My Lap Band Recovery

Question Below Submitted By:  

Lonicera The Bandit (a patient from Lonicera's Lapband and Other Stories Blog)

YOU’RE NOT ALONE.

This phrase is the first thing to remember when you become a bandit (or indeed undergo any of these WLS procedures). This website should have reassured you by now that all the information you need is out there, and there is an international community ready and willing to tell you how getting yourself fitted with a lap band will help you and teach you how to use it to the best advantage.

I had a couple of pre-consultations, one with the surgeon, who told me that I should lose at least a stone (14 lbs, 6 kg) before surgery. This was not demanded as a gesture of faith, as many people seem to think, but because overweight people have an enlarged liver, and a crash diet seems to make it shrink sufficiently to make the laparoscopic intervention easier. However in order to comply with this instruction it was me who had to think of it as a gesture of faith. 6kg in 3 weeks requires a measure of willpower that was not my best feature, but I gritted my teeth and the weight came off. (“So why can’t you always do that?”, I was asked. Because – doh – it would have required this sort of effort sustained at this level for over a year, and few can do that, whether it’s food you’re trying to give up, cigarettes, television or biting your nails…)

Apart from being born in a hospital 55 years before, I had never been an in-patient and was very apprehensive. On the day, my partner saw me comfortably installed in a private room very early in the morning and then departed. Various clinicians asked me questions and checked and double checked that I was who I said I was, and about my insulin-dependent diabetes. The surgeon breezed in at one point with coat tails flapping, checking that I had lost the 6 kg and reassuring me that everything was going to be fine. I walked to the theatre in a strange gown and hat, and once on a stretcher, was surrounded by the anaesthetist’s team who kept me laughing so that I forgot to tell myself to be aware of when I was going under.

What felt like a minute later I heard a female voice a very long way off asking me if I wanted more morphine (yes please), and after another “minute” I was in bed in my room. I had been away from it for a couple of hours. My chest felt sore, but not agonisingly so. I dozed on and off during the afternoon, and people looked in on me frequently, persuading me to drink water. I was aware that they were concerned about my blood sugar levels, but I had been a diagnosed diabetic for some 10 years and knew how to control it. They noticed that the sugar levels were rising throughout the evening and wanted to administer their own insulin, but I was coming round by this time, and managed to persuade them to let me do it my way. I know what hypoglycaemic events feel like (sugar too low) and wasn’t keen to add that to the discomfort.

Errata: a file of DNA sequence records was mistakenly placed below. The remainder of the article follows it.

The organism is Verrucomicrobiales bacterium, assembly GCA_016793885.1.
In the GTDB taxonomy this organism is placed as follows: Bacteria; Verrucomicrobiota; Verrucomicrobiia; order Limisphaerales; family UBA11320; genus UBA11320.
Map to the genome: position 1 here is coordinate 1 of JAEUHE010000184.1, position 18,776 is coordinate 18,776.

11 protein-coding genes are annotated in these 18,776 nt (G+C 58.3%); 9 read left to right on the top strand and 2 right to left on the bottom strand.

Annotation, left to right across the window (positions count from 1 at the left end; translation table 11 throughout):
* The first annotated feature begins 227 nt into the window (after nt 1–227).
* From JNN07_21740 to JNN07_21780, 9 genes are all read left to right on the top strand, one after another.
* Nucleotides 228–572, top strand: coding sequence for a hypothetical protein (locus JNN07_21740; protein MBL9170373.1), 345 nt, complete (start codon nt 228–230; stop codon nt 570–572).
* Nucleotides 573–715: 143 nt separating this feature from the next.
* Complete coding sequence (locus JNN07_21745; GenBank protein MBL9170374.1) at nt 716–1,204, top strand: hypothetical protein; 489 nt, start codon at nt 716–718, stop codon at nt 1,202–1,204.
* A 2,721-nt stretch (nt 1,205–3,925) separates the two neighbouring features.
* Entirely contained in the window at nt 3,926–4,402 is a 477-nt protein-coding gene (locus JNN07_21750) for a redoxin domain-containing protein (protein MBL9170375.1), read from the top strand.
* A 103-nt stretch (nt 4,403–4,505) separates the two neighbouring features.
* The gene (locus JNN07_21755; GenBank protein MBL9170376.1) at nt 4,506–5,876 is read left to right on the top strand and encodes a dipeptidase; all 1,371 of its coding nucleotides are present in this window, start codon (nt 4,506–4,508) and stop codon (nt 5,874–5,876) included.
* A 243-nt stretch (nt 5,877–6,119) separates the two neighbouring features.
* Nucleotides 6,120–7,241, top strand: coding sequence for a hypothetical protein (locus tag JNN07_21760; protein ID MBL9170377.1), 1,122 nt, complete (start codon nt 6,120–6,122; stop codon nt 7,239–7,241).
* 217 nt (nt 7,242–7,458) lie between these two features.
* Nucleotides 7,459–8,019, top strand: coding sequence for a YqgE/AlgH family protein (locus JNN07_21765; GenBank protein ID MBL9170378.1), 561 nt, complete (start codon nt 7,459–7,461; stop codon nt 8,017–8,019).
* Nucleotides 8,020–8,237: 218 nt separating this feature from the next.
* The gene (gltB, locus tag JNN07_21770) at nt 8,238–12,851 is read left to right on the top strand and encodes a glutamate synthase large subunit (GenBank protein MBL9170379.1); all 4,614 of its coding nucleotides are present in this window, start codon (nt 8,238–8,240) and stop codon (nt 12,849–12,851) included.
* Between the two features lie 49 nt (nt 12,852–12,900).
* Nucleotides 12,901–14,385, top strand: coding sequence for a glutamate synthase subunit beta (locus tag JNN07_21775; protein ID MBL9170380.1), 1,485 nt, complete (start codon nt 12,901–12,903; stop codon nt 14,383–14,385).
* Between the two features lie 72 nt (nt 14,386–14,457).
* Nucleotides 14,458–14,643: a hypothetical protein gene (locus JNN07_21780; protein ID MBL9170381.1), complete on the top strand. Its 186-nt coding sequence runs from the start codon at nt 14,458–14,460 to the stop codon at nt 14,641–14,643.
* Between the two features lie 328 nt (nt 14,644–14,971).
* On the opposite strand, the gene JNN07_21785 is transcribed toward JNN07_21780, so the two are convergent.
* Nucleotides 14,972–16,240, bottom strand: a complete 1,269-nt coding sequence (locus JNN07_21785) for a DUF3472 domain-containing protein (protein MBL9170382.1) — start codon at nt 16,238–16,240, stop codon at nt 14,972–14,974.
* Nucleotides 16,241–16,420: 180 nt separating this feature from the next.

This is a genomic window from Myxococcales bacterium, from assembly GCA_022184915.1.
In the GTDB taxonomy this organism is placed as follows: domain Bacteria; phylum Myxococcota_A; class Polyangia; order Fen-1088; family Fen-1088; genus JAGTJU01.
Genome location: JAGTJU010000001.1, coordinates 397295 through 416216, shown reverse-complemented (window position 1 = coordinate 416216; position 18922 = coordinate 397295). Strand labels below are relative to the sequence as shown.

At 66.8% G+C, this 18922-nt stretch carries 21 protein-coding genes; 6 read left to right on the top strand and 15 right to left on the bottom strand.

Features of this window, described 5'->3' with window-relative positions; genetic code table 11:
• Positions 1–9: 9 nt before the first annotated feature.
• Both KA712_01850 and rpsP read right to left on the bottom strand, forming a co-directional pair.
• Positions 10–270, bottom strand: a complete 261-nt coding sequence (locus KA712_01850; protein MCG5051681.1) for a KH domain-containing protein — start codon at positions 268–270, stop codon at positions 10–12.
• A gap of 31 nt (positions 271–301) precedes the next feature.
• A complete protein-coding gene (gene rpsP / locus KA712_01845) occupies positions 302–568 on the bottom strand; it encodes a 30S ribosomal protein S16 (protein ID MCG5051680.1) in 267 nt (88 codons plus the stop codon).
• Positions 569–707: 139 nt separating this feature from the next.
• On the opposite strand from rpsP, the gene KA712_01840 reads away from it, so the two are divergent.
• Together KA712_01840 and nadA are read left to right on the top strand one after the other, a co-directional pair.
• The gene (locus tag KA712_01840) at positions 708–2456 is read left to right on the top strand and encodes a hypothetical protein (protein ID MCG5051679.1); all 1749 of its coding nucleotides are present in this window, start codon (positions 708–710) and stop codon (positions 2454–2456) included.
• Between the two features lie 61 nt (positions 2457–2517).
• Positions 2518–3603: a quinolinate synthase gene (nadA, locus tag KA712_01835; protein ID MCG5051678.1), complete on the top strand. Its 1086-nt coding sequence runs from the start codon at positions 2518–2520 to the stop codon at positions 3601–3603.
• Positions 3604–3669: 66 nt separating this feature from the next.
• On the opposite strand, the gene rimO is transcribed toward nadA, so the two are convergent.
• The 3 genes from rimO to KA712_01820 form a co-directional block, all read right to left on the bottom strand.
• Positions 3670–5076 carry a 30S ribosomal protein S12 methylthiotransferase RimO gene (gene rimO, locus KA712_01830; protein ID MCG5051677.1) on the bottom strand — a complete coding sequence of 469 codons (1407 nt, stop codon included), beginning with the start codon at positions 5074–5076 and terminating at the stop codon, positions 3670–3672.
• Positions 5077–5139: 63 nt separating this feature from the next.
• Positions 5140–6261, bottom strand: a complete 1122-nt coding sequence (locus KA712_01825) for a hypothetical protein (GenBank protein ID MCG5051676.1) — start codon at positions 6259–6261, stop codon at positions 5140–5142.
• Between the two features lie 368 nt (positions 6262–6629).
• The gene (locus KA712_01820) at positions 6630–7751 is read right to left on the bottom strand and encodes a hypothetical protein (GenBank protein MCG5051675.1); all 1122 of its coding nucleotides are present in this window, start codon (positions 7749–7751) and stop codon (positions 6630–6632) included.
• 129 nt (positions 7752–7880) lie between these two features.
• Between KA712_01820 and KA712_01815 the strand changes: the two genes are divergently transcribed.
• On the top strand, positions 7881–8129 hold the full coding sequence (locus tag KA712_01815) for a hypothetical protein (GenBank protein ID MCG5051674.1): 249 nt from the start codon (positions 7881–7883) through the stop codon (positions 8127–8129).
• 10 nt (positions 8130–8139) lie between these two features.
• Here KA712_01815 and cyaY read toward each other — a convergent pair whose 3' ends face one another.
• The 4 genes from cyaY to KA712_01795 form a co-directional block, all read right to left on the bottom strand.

I drifted in an out of a light sleep through the night – I remember watching an episode of Cagney and Lacey (“Book ’em Mary Beth!”), but my overall sensation was nausea from the anaesthetic, at first strong enough to stop me even trying to sit up, but when I needed the toilet I had to force myself to do so, and had the unnerving experience of trying to go with a nurse standing over me (she was sure I was going to keel over).

My partner collected me the following day and I was grateful for all the pillows he had brought to cushion my midriff on the way home in the car. I examined myself at home, and marveled at the 6 tiny wounds – the only evidence of the experience. It was so astonishing to think that the whole procedure had been carried out by inserting implements through these small cavities, and manoeuvring inside by means of television.

The first night was not particularly comfortable, mainly because it’s difficult to sleep on your back with your head raised when there’s no alternative – but that was only the once. The following night I carefully moved onto first one side and then the other, and the slight discomfort was worth it to be able to lie horizontal and sleep better. The hospital had provided me with plenty of pain killers, but in the end I only ever took one pill. This is not because I’m spectacularly brave – I am in fact a wuss – just that it didn’t hurt enough to justify them after the first night. That’s how easy it was.

Over the next few days I didn’t move around very much, and slept a lot. As far as food was concerned I drank meal replacements and other non-fizzy, non-alcoholic drinks, but after the third day I got brave because I was fed up with the liquid diet. I made myself mashed potato, added some cheese and mixed liquidised broccoli into it. The consistency was like porridge, and I found it satisfying. At this stage I had no fill at all, and felt no restriction. So I got over-confident. Christmas was upon us a week later and I thought a little mince pie wouldn’t hurt…

And so I learned what painful restriction was all about, and what PB-ing really meant. Have you heard of that expression? It means “Productive Burp”, because you think you’re about to burp – in fact you long to because you’re convinced you’ll feel better. Only it’s not wind you bring up. Your gastric band has taught you your very first important lesson: “Respect!!”

I’ll tell you next time how I met some wonderful Bandit Bloggers (click here to subscribe to our RSS feed to be notified).

Lonicera the Bandit

Related Research:

Life After Weight Loss Surgery

Bariatric Diet After Weight Loss Surgery

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[ Last editorial review/modification of this page : 04/17/2018 ]

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